The Return of the Miramar Resort’s Swim Raft

••• The swim raft at the Rosewood Miramar Beach resort will be available—including to the public—from June 1 through Labor Day. Can you order a drink via sempahore?

••• The Knit Shop has opened in Domecíl’s old space inside Victoria Court.

••• Menswear shop Tendrel is moving to 223 Anacapa Street (near Mony’s); the new location opens May 30.

••• The Ballard Inn has been bought by the Kirkwood Collection for $6 million. (It had been listed for $7.65 million.) No word yet on what the company—which has 10 other properties in California, including the Blue Sands Inn and Hideaway Santa Barbara here—plans to do with it, if anything. The main challenge is that the guest rooms are configured with the sinks on one side of each door and the rest of the bathroom on the other.

••• I went to a recent open house at 2401 Medcliff Road in West Mesa, which caught a lot of people by surprise when it was listed for the absurd price of $8.4 million (since reduced twice to a still delusional $7.7 million). The house is worse than I expected, with a clunky floor plan and a total lack of interior charm; the listing agent said there’s an ocean and island view from the upstairs primary, which I did not see myself.

••• The city of Santa Barbara put out a release about the stone pine trees on E. Anapamu Street (this is a long excerpt but I found it interesting):

The City of Santa Barbara’s Urban Forestry staff will remove five Italian stone pines on E. Anapamu Street after a comprehensive assessment identified the aging trees as a threat to public safety. Many of the remaining trees will receive canopy pruning to reduce the risk of limb failure once neighboring trees are removed. Removals are expected to begin the week of June 3.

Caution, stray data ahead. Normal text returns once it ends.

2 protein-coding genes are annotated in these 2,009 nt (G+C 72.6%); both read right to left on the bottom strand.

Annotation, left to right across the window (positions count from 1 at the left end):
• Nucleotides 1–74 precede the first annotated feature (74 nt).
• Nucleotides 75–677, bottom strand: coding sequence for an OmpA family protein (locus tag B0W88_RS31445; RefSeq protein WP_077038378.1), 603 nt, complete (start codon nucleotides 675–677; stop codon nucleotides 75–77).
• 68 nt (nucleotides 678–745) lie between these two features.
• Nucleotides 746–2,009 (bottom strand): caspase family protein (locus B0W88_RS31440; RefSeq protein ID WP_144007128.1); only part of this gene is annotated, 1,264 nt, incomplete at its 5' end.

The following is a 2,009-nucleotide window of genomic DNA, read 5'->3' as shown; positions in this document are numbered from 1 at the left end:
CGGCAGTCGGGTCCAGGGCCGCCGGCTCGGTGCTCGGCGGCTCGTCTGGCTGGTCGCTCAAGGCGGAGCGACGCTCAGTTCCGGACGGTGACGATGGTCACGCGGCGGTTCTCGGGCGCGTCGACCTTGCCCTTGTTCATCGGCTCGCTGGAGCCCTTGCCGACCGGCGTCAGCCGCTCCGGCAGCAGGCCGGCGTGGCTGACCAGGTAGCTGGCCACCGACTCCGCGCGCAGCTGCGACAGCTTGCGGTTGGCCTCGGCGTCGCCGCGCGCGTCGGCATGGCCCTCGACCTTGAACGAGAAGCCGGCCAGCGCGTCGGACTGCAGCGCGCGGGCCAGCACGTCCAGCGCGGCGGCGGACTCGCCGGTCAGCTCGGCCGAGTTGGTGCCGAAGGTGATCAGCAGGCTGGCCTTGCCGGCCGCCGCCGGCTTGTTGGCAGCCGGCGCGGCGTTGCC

Between March 29 and March 30, two Italian stone pines on E. Anapamu Street failed, and three required emergency removal due to the risk of imminent failure. While the trees are regularly monitored due to their age and size, a comprehensive tree risk assessment evaluated the overall health and structural stability of each Italian stone pine and identified five trees with dead and decaying roots, requiring full removal. Seven trees are in an irreversible decline in health but were not identified as high-risk and are not currently scheduled for removal. Urban Forestry staff will continue to monitor these trees.

The mature trees were planted in 1908 and 1929 and have been weakened by a combination of factors, including drought, disease, and development over the past century. When the trees were planted, E. Anapamu Street was a wide, unpaved road. Today, the trees are in parkways ranging from 4-6 feet. The large lateral roots of the Italian stone pines cause damage to nearby asphalt and concrete, lifting sidewalks and damaging roads. As repairs are made to the surrounding hardscape, the roots of the trees are pruned, weakening the tree. Aggressive canopy pruning to accommodate overhead utility lines places additional stress on the mature trees.

Recent lab testing identified Phytophthora root rot in the soil of all tested trees. This fungal pathogen kills a tree’s roots, first infecting small fibrous feeder roots before moving into larger roots of the tree. Infected feeder roots impact the tree’s ability to uptake water and nutrients, leading to overall decline.  Given the pathogen’s ability to easily spread from one location to another, it is presumed to be present in each of the parkways. Lab testing also identified Diplodia tip blight within the canopies of tested trees. This fungal pathogen causes the decline and death of portions of the tree canopy over time.